"I would argue that rebirth, new life, resurrection is a fundamental theme and need of human life and the effort to reclaim and restore it is worthwhile. On the one hand the experience that underlies resurrection is always trying to come to language, to find expression in words and story. On the other hand many of the metaphors in which this experience has been embedded are now dead or deadening."

He delves into how the immortality of the soul is not a concept in the Hebrew bible or a clear concept in the New Testament but is a later evolution of an idea applied to the stories of the Bible; how the resurrection of the dead is a "distinctly Jewish idea, distasteful to the Greeks." He says the coordinates for resurrection are these: 1. it is corporate, not personal; "resurrection is the restoration of creation to the state in which God intends it."; 2. Justice. God raises up the martyrs who were unjustly killed, and justice is not just for individual martyrs but for the whole people because of the first coordinate; 3. Scenario: the raising up of Jesus implies a story..the story imagines the way a world should be, can be; and 4. Not about Jesus but God. "the raising up is ultimately about God. God's justice is at stake, God's creation is at risk, God's action is celebrated."

He finishes with "three different ways of envisioning resurrection in our situation". One is Literal Resurrection. He uses the film Jesus of Montreal to illustrate this. The actor Daniel in the passion play in the film is almost "a literal version of Paul's body of Christ or even the eucharist. Daniel's organs give new sight, a new heart, to those who receive the transplants. Thus he lives on in these others. The second is Metaphorical Resurrection. He uses the film Stranger Than Fiction to illustrate this. The main character in the film hears the narration of a story in which he is the main character, one who in the story dies to save another but in the film does not die, who gets a new ending, one that "argues that resurrection is about everyday life, bout making the everyday a new life." The third is We Shall Overcome nd he uses the life and story of Martin Luther King Jr. to illustrate this sense of resurrection where "God did raise Martin Luther King from the dead. King's prophetic words and martyrdom helped raise up a nation to a new standard of God's justice, helped it live up to its creed....To listen to King's I Have A Dream Speech to hear that last triumphal shout, free at last free at last thank God Almighty we are free at last, is to be drawn into the kingdom of God, to be raised from the dead, if only for the moment. That is the transcendent moment."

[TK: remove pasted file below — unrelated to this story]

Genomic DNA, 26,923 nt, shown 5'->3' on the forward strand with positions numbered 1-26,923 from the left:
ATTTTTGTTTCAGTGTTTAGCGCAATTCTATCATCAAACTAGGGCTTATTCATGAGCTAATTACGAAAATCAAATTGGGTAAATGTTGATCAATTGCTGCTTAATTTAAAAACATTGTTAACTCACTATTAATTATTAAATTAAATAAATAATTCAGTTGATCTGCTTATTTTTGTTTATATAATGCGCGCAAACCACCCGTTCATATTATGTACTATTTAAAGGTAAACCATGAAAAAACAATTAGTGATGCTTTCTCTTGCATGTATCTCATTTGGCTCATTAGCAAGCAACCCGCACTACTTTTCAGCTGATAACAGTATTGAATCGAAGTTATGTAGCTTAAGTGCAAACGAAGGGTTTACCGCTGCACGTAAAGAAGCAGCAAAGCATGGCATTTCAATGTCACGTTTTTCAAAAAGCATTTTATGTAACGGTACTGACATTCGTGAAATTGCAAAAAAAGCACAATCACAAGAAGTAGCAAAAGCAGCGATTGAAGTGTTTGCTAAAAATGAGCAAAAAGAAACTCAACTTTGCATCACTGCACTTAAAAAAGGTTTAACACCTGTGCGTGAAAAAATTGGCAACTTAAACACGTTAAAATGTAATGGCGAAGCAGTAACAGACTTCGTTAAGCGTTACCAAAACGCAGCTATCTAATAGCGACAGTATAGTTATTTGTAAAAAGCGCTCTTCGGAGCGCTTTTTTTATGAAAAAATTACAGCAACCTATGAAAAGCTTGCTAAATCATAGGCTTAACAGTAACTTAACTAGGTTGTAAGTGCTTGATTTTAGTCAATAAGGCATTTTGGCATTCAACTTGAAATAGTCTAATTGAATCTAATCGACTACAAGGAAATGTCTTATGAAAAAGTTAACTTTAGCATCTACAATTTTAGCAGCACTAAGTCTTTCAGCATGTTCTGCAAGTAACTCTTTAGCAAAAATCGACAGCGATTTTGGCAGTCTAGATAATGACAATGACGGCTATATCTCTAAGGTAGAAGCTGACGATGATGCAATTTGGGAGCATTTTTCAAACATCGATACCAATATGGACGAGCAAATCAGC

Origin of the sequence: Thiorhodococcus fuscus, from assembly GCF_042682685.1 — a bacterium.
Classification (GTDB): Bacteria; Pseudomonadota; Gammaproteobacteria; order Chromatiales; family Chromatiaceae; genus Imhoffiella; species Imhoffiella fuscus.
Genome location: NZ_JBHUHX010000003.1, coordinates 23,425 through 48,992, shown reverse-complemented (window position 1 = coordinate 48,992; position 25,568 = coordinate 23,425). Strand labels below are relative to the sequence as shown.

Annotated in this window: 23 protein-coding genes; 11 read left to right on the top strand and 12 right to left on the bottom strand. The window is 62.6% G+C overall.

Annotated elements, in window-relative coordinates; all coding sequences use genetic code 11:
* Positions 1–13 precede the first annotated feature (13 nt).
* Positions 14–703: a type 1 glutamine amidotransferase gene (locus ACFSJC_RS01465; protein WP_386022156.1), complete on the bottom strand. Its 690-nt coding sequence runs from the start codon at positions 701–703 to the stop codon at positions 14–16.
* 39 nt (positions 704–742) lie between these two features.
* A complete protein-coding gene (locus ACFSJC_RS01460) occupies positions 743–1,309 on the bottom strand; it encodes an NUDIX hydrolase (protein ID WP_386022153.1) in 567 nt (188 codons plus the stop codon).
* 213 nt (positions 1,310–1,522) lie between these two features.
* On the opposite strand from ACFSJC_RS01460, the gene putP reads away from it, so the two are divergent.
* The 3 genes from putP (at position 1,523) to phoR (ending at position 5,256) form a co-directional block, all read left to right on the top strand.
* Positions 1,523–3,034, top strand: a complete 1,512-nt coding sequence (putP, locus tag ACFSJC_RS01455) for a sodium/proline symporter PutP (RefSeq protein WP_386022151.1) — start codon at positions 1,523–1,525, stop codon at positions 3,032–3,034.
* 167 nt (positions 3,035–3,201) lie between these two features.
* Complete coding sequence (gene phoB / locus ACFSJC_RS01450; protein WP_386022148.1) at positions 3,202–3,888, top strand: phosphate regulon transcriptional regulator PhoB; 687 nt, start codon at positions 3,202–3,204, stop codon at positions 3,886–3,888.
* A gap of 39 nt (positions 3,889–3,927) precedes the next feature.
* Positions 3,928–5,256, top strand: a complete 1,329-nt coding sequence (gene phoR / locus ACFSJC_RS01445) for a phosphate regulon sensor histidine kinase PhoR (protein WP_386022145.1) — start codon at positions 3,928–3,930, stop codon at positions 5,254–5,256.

"The trouble with resurrection is that we have literalized it, narrowed and restricted it, turned it into a creedal belief and in the process have forfeited its great claim and hope." ....

Hope you can come to Dallas on the evening of Oct. 15th to hear the lecture by Brandon Scott, and to the workshop on Oct. 16th he is leading during the UUCF Revival/Retreat 2010. More info and registration at www.uuchristian.org. It is not too late to plan to come be with others exploring "Rediscovering Jesus and Communities of Hope."